LTP: Laboratory for Particle Physics
Scientific Highlights and News
The deuteron — one of the simplest atomic nuclei, consisting of just one proton and one neutron — is considerably smaller than previously thought. This finding was arrived at by an international research group that carried out experiments at the Paul Scherrer Institute, PSI. The new result is consistent with a 2010 study by the same group, in which the researchers measured the proton and found a significantly smaller value than previous research using different experimental methods.
The second Chinese space laboratory satellite Tian Gong 2 was successfully launched from the Jiuquan Satellite Launch Center on September 15th, 2016 at 22:04 BTC (UTC+8h). Among more than ten instruments onboard it also brought to space the only non-Chinese experiment POLAR - the hard X-ray polarimeter.
The final results of the search for the lepton flavour violating decay μ+→e+γ based on the full dataset collected by the MEG experiment at the Paul Scherrer Institut in the period 2009–2013 and totalling 7.5×1014 stopped muons on target are presented.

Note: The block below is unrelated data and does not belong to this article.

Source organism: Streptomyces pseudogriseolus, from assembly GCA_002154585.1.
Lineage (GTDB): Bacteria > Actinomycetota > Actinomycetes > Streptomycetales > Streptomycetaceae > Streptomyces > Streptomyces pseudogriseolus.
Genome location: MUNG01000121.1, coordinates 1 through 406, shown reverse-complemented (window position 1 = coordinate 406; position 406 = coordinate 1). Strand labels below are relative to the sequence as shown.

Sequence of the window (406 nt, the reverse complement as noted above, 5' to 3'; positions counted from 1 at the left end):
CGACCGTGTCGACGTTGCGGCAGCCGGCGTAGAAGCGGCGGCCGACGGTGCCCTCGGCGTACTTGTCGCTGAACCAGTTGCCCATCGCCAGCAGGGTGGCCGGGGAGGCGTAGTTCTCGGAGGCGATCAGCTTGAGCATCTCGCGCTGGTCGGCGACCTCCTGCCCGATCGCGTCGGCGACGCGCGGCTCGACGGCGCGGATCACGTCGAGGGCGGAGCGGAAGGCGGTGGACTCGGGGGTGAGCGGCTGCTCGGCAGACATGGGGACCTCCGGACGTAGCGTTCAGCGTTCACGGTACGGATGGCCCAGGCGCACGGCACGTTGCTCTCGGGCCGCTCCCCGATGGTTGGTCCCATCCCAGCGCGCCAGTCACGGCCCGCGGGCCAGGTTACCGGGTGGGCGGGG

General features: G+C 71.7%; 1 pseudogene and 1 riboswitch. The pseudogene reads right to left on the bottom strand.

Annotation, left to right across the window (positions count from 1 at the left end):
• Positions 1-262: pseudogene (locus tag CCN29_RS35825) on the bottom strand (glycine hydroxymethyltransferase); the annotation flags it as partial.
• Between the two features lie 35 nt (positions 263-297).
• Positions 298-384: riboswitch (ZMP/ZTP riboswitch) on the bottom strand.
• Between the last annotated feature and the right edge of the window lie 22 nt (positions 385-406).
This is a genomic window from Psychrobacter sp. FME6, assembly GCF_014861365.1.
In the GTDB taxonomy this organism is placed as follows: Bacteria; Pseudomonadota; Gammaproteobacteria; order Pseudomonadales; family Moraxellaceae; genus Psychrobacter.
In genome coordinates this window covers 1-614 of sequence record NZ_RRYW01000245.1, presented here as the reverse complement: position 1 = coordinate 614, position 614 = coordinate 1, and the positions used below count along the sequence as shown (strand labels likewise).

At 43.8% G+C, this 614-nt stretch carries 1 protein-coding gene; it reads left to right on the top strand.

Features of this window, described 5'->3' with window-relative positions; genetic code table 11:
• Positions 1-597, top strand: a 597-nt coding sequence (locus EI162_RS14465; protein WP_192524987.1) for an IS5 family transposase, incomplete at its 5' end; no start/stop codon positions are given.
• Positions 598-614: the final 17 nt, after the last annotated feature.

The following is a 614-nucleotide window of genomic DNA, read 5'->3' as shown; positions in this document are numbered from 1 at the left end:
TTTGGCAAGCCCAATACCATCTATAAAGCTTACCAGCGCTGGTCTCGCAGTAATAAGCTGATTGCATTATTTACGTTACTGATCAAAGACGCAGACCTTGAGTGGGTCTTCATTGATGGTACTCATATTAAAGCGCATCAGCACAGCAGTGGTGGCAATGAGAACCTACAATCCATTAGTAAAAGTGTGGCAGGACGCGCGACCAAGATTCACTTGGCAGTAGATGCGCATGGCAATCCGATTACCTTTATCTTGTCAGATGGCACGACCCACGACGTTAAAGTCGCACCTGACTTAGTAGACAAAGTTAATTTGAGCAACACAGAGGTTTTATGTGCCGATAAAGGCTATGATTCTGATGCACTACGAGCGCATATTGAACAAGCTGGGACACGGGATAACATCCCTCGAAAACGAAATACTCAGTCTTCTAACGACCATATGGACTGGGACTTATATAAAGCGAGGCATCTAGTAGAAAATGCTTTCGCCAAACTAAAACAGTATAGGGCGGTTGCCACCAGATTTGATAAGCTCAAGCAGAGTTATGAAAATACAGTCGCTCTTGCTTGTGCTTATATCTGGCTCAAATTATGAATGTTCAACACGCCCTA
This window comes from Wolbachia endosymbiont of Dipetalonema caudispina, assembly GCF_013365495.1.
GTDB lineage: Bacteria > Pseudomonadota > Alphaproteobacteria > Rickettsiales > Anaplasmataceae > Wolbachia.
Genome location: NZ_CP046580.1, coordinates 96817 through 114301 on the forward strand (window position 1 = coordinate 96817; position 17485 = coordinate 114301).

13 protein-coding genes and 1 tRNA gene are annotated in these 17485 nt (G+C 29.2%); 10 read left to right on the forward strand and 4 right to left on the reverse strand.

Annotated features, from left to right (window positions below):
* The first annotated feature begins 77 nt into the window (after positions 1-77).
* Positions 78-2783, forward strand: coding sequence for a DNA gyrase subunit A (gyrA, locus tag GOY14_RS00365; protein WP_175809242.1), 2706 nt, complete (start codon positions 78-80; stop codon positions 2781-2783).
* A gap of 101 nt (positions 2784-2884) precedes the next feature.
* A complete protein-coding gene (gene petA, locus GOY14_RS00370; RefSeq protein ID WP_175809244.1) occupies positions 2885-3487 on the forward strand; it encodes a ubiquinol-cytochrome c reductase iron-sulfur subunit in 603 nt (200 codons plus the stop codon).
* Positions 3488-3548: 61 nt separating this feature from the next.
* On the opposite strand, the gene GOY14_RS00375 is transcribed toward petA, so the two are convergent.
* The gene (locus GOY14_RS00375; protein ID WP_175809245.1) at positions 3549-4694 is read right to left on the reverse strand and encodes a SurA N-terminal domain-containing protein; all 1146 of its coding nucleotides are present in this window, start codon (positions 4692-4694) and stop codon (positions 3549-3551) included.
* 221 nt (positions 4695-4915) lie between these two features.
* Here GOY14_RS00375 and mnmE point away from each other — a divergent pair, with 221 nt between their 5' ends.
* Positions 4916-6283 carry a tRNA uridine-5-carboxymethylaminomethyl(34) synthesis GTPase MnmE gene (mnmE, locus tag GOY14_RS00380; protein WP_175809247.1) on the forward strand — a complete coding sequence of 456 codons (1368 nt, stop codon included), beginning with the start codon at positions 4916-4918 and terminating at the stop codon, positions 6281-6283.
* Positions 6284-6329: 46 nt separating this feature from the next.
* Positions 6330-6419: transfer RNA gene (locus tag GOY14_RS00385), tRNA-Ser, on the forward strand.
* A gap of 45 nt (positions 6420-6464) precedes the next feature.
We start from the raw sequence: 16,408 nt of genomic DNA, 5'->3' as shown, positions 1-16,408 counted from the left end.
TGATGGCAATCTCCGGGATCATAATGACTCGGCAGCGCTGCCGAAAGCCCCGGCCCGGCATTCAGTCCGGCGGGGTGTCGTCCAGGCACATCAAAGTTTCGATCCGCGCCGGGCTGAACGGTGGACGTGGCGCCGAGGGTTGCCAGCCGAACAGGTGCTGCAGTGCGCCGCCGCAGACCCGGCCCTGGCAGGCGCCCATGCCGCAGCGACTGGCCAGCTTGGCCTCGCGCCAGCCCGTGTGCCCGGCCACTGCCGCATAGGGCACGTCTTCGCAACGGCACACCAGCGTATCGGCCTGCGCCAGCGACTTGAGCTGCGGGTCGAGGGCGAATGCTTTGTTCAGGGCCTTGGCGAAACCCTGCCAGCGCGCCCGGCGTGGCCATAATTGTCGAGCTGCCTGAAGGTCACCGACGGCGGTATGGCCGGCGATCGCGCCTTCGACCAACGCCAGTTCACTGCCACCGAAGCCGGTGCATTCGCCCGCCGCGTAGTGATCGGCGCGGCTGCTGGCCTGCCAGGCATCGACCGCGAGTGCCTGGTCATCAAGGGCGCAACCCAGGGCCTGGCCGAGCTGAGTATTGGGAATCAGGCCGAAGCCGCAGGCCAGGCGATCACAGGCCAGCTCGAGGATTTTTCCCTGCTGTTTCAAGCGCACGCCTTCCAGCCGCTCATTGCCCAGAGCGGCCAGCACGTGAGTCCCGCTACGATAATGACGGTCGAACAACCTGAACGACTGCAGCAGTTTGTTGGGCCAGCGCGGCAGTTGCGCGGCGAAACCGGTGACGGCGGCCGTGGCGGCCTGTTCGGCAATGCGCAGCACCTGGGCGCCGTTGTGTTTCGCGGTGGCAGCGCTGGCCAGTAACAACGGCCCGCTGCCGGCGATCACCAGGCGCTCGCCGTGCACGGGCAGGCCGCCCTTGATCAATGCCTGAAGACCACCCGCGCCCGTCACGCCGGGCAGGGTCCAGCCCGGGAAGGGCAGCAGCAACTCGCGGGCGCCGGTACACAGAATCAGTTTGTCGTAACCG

Researchers working with Wojciech Hajdas at the Paul Scherrer Institute PSI have developed a detector called POLAR. This instrument is expected to search out and investigate so-called gamma ray bursts coming from the depths of the universe. Gamma ray bursts are eruptions of high-energy light that despite being extremely strong remain, up to now, only poorly understood.
The MEG experiment makes use of one of the world’s most intense low energy muon beams, in order to search for the lepton flavour violating process μ+→e+γ . We determined the residual beam polarization at the thin stopping target, by measuring the asymmetry of the angular distribution of Michel decay positrons as a function of energy. The initial muon beam polarization at the production is predicted to be Pμ=−1Pμ=−1 by the Standard Model (SM) with massless neutrinos.